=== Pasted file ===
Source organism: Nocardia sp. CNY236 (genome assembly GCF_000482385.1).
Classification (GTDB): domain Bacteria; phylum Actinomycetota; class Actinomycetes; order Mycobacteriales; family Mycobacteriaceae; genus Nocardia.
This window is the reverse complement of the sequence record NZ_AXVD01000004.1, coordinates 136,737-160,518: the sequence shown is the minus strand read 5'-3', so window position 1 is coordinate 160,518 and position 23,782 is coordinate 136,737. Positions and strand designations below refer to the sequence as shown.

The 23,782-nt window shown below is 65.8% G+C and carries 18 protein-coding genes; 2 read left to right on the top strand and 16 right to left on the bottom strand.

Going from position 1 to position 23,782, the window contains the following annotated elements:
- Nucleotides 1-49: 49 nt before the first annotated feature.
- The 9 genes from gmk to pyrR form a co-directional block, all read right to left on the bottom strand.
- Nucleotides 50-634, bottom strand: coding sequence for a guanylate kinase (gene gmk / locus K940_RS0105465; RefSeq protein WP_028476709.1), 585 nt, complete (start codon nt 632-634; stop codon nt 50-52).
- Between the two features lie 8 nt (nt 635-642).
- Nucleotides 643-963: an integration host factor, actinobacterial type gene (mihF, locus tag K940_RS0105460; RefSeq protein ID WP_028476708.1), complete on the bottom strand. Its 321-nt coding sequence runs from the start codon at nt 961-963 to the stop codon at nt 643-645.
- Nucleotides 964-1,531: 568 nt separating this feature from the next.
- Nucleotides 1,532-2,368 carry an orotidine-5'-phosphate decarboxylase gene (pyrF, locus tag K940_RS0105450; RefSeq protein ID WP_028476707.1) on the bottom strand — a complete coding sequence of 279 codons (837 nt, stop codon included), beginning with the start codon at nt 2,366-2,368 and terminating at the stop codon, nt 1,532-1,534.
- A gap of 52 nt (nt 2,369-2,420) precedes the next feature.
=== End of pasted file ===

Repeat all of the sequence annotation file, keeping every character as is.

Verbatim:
Source organism: Nocardia sp. CNY236 (genome assembly GCF_000482385.1).
Classification (GTDB): domain Bacteria; phylum Actinomycetota; class Actinomycetes; order Mycobacteriales; family Mycobacteriaceae; genus Nocardia.
This window is the reverse complement of the sequence record NZ_AXVD01000004.1, coordinates 136,737-160,518: the sequence shown is the minus strand read 5'-3', so window position 1 is coordinate 160,518 and position 23,782 is coordinate 136,737. Positions and strand designations below refer to the sequence as shown.

The 23,782-nt window shown below is 65.8% G+C and carries 18 protein-coding genes; 2 read left to right on the top strand and 16 right to left on the bottom strand.

Going from position 1 to position 23,782, the window contains the following annotated elements:
- Nucleotides 1-49: 49 nt before the first annotated feature.
- The 9 genes from gmk to pyrR form a co-directional block, all read right to left on the bottom strand.
- Nucleotides 50-634, bottom strand: coding sequence for a guanylate kinase (gene gmk / locus K940_RS0105465; RefSeq protein WP_028476709.1), 585 nt, complete (start codon nt 632-634; stop codon nt 50-52).
- Between the two features lie 8 nt (nt 635-642).
- Nucleotides 643-963: an integration host factor, actinobacterial type gene (mihF, locus tag K940_RS0105460; RefSeq protein ID WP_028476708.1), complete on the bottom strand. Its 321-nt coding sequence runs from the start codon at nt 961-963 to the stop codon at nt 643-645.
- Nucleotides 964-1,531: 568 nt separating this feature from the next.
- Nucleotides 1,532-2,368 carry an orotidine-5'-phosphate decarboxylase gene (pyrF, locus tag K940_RS0105450; RefSeq protein ID WP_028476707.1) on the bottom strand — a complete coding sequence of 279 codons (837 nt, stop codon included), beginning with the start codon at nt 2,366-2,368 and terminating at the stop codon, nt 1,532-1,534.
- A gap of 52 nt (nt 2,369-2,420) precedes the next feature.